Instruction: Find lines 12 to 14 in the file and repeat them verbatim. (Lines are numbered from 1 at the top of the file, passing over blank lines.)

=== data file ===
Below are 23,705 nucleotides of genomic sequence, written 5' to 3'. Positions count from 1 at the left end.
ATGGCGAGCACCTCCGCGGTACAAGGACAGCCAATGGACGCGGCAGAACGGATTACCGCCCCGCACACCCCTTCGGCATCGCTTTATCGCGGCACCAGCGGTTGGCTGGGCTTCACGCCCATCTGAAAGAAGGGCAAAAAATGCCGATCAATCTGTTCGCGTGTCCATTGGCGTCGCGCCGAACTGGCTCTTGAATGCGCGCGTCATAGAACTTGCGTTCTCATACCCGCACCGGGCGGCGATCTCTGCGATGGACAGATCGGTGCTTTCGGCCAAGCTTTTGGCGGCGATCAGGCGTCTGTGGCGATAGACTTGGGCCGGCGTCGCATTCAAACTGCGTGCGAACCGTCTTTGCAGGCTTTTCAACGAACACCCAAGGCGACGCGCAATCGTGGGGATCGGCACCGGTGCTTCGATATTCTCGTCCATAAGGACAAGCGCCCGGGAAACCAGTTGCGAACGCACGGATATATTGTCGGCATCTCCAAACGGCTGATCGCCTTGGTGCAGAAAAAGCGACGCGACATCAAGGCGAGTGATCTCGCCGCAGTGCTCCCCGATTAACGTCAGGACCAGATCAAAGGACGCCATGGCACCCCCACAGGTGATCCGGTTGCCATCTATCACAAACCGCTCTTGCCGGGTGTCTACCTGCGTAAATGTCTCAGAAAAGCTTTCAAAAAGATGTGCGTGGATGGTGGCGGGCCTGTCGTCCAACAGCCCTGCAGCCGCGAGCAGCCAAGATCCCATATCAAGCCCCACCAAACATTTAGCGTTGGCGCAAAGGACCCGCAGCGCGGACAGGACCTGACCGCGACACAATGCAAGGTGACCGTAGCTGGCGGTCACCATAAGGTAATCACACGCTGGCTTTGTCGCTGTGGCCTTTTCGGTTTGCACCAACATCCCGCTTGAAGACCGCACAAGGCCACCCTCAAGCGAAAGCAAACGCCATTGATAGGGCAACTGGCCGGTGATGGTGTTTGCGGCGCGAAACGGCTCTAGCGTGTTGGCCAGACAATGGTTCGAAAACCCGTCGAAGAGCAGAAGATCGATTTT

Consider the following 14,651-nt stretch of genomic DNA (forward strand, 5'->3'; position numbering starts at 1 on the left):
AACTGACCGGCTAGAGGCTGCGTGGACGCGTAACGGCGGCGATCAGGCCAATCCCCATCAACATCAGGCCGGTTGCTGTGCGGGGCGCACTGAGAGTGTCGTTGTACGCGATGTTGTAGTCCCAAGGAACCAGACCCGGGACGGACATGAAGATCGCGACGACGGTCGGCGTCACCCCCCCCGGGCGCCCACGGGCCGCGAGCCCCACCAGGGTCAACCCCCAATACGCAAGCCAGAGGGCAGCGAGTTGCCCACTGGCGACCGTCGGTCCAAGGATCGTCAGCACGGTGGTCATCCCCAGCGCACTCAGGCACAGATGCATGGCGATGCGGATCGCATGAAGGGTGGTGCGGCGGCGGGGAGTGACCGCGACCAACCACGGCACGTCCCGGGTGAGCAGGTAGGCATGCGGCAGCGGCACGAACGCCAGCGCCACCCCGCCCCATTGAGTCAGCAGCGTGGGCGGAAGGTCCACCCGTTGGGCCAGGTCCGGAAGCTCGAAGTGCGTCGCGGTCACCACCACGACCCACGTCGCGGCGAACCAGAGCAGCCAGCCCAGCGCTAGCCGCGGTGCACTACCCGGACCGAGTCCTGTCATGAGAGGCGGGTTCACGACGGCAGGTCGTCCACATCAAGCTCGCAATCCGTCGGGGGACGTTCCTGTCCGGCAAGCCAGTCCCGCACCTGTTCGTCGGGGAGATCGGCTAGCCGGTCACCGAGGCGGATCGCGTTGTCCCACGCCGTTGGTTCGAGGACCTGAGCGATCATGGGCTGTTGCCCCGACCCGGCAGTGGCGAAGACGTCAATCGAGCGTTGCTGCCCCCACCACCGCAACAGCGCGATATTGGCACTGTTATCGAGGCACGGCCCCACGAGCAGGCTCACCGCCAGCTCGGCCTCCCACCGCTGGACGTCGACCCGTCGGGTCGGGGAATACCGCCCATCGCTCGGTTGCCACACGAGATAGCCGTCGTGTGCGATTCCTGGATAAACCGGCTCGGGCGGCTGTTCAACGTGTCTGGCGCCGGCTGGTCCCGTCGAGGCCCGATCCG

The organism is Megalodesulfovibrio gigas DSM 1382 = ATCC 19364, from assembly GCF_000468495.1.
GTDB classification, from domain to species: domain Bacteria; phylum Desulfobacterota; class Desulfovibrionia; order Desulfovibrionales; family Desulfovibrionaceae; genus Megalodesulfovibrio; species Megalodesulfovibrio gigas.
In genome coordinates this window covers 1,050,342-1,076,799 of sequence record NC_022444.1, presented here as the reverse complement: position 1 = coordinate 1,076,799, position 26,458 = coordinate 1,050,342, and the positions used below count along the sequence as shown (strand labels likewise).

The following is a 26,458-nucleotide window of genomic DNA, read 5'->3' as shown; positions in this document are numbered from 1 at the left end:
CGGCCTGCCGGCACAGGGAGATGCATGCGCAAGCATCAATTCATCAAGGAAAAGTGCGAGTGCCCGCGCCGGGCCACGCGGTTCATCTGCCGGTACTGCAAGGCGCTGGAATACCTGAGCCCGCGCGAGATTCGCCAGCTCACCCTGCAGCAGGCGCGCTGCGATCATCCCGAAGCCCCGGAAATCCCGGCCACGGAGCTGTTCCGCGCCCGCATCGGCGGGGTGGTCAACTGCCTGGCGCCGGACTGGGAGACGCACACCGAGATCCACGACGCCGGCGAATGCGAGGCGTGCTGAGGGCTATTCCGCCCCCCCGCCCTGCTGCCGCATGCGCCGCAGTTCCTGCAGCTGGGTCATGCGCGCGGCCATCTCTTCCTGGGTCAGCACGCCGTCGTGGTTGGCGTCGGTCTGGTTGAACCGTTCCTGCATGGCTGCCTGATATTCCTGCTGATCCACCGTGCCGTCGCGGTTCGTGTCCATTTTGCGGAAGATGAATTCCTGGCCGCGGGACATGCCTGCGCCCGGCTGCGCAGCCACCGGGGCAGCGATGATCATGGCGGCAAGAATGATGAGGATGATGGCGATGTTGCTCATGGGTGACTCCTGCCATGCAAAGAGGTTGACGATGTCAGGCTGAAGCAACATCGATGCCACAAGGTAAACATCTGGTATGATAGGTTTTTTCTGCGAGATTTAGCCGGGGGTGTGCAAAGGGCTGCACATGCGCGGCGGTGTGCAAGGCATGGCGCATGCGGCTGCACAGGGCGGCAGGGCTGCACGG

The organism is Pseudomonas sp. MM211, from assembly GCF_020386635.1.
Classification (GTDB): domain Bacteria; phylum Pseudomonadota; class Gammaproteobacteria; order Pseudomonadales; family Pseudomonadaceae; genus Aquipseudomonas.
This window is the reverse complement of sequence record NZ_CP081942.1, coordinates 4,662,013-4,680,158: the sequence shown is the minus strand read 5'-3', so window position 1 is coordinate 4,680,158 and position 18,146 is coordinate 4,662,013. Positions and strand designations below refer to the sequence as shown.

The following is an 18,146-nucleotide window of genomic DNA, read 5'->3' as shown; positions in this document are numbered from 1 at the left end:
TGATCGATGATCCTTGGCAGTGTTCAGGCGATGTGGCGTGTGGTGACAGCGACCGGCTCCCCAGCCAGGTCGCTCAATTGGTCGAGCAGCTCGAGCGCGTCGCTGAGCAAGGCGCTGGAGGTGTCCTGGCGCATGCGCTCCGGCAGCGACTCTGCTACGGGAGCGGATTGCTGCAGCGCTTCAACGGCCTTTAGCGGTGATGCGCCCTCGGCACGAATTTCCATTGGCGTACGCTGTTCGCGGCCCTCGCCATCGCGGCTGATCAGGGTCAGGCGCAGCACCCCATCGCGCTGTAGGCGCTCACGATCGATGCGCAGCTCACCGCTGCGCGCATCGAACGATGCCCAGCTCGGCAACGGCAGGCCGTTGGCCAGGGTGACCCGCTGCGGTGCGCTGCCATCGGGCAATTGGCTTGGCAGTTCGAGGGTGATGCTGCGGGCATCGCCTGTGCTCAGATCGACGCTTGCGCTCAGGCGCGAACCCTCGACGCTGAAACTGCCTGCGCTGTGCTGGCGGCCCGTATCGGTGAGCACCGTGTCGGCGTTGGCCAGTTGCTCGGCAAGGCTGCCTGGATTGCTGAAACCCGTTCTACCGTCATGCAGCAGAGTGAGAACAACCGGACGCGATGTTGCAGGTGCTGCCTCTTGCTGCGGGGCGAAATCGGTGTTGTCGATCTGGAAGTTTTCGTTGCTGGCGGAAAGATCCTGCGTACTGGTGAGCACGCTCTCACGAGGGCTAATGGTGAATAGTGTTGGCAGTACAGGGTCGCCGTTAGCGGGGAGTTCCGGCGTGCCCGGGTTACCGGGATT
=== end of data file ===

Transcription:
This window is the reverse complement of sequence record NZ_CP081942.1, coordinates 4,662,013-4,680,158: the sequence shown is the minus strand read 5'-3', so window position 1 is coordinate 4,680,158 and position 18,146 is coordinate 4,662,013. Positions and strand designations below refer to the sequence as shown.

The following is an 18,146-nucleotide window of genomic DNA, read 5'->3' as shown; positions in this document are numbered from 1 at the left end:
TGATCGATGATCCTTGGCAGTGTTCAGGCGATGTGGCGTGTGGTGACAGCGACCGGCTCCCCAGCCAGGTCGCTCAATTGGTCGAGCAGCTCGAGCGCGTCGCTGAGCAAGGCGCTGGAGGTGTCCTGGCGCATGCGCTCCGGCAGCGACTCTGCTACGGGAGCGGATTGCTGCAGCGCTTCAACGGCCTTTAGCGGTGATGCGCCCTCGGCACGAATTTCCATTGGCGTACGCTGTTCGCGGCCCTCGCCATCGCGGCTGATCAGGGTCAGGCGCAGCACCCCATCGCGCTGTAGGCGCTCACGATCGATGCGCAGCTCACCGCTGCGCGCATCGAACGATGCCCAGCTCGGCAACGGCAGGCCGTTGGCCAGGGTGACCCGCTGCGGTGCGCTGCCATCGGGCAATTGGCTTGGCAGTTCGAGGGTGATGCTGCGGGCATCGCCTGTGCTCAGATCGACGCTTGCGCTCAGGCGCGAACCCTCGACGCTGAAACTGCCTGCGCTGTGCTGGCGGCCCGTATCGGTGAGCACCGTGTCGGCGTTGGCCAGTTGCTCGGCAAGGCTGCCTGGATTGCTGAAACCCGTTCTACCGTCATGCAGCAGAGTGAGAACAACCGGACGCGATGTTGCAGGTGCTGCCTCTTGCTGCGGGGCGAAATCGGTGTTGTCGATCTGGAAGTTTTCGTTGCTGGCGGAAAGATCCTGCGTACTGGTGAGCACGCTCTCACGAGGGCTAATGGTGAATAGTGTTGGCAGTACAGGGTCGCCGTTAGCGGGGAGTTCCGGCGTGCCCGGGTTACCGGGATT